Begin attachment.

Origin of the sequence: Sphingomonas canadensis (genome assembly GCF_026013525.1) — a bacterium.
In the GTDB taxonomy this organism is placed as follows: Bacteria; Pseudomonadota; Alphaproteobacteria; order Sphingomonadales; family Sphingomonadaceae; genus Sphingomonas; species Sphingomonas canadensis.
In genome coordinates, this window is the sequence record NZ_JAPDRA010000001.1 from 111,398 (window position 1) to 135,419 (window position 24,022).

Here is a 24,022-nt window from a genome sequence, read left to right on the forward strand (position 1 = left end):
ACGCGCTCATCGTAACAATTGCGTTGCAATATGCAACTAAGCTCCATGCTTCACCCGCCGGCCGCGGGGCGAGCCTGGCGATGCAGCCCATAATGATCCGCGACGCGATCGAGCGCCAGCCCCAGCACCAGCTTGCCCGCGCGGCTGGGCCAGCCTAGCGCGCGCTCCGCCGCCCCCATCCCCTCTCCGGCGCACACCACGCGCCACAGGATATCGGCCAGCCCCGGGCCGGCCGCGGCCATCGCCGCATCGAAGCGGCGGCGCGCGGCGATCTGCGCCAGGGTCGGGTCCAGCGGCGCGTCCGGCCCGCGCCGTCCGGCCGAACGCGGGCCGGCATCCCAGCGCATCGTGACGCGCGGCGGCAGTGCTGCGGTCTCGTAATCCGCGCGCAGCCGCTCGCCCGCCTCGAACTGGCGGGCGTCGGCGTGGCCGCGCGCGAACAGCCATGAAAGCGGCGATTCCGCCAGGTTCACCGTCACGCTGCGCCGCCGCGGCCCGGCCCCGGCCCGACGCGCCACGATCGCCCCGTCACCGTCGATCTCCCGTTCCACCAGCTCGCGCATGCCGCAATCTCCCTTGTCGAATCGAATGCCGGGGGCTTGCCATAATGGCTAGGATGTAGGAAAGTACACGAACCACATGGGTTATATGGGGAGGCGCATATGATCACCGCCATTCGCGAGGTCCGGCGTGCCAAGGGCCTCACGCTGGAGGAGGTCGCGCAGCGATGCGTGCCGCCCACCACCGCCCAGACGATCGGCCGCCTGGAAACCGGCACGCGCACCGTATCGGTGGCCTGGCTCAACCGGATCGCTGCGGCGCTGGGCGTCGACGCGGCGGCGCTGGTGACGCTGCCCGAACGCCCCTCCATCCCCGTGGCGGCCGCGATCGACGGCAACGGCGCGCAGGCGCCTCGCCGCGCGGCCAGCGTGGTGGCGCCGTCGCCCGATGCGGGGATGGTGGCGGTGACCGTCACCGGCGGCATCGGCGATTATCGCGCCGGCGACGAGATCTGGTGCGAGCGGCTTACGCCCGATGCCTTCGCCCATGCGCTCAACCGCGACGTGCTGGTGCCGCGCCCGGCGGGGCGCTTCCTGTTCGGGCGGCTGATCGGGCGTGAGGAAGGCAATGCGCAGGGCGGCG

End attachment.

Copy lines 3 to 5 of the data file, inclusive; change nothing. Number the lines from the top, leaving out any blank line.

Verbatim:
In genome coordinates, this window is the sequence record NZ_JAPDRA010000001.1 from 111,398 (window position 1) to 135,419 (window position 24,022).

Here is a 24,022-nt window from a genome sequence, read left to right on the forward strand (position 1 = left end):
ACGCGCTCATCGTAACAATTGCGTTGCAATATGCAACTAAGCTCCATGCTTCACCCGCCGGCCGCGGGGCGAGCCTGGCGATGCAGCCCATAATGATCCGCGACGCGATCGAGCGCCAGCCCCAGCACCAGCTTGCCCGCGCGGCTGGGCCAGCCTAGCGCGCGCTCCGCCGCCCCCATCCCCTCTCCGGCGCACACCACGCGCCACAGGATATCGGCCAGCCCCGGGCCGGCCGCGGCCATCGCCGCATCGAAGCGGCGGCGCGCGGCGATCTGCGCCAGGGTCGGGTCCAGCGGCGCGTCCGGCCCGCGCCGTCCGGCCGAACGCGGGCCGGCATCCCAGCGCATCGTGACGCGCGGCGGCAGTGCTGCGGTCTCGTAATCCGCGCGCAGCCGCTCGCCCGCCTCGAACTGGCGGGCGTCGGCGTGGCCGCGCGCGAACAGCCATGAAAGCGGCGATTCCGCCAGGTTCACCGTCACGCTGCGCCGCCGCGGCCCGGCCCCGGCCCGACGCGCCACGATCGCCCCGTCACCGTCGATCTCCCGTTCCACCAGCTCGCGCATGCCGCAATCTCCCTTGTCGAATCGAATGCCGGGGGCTTGCCATAATGGCTAGGATGTAGGAAAGTACACGAACCACATGGGTTATATGGGGAGGCGCATATGATCACCGCCATTCGCGAGGTCCGGCGTGCCAAGGGCCTCACGCTGGAGGAGGTCGCGCAGCGATGCGTGCCGCCCACCACCGCCCAGACGATCGGCCGCCTGGAAACCGGCACGCGCACCGTATCGGTGGCCTGGCTCAACCGGATCGCTGCGGCGCTGGGCGTCGACGCGGCGGCGCTGGTGACGCTGCCCGAACGCCCCTCCATCCCCGTGGCGGCCGCGATCGACGGCAACGGCGCGCAGGCGCCTCGCCGCGCGGCCAGCGTGGTGGCGCCGTCGCCCGATGCGGGGATGGTGGCGGTGACCGTCACCGGCGGCATCGGCGATTATCGCGCCGGCGACGAGATCTGGTGCGAGCGGCTTACGCCCGATGCCTTCGCCCATGCGCTCAACCGCGACGTGCTGGTGCCGCGCCCGGCGGGGCGCTTCCTGTTCGGGCGGCTGATCGGGCGTGAGGAAGGCAATGCGCAGGGCGGCG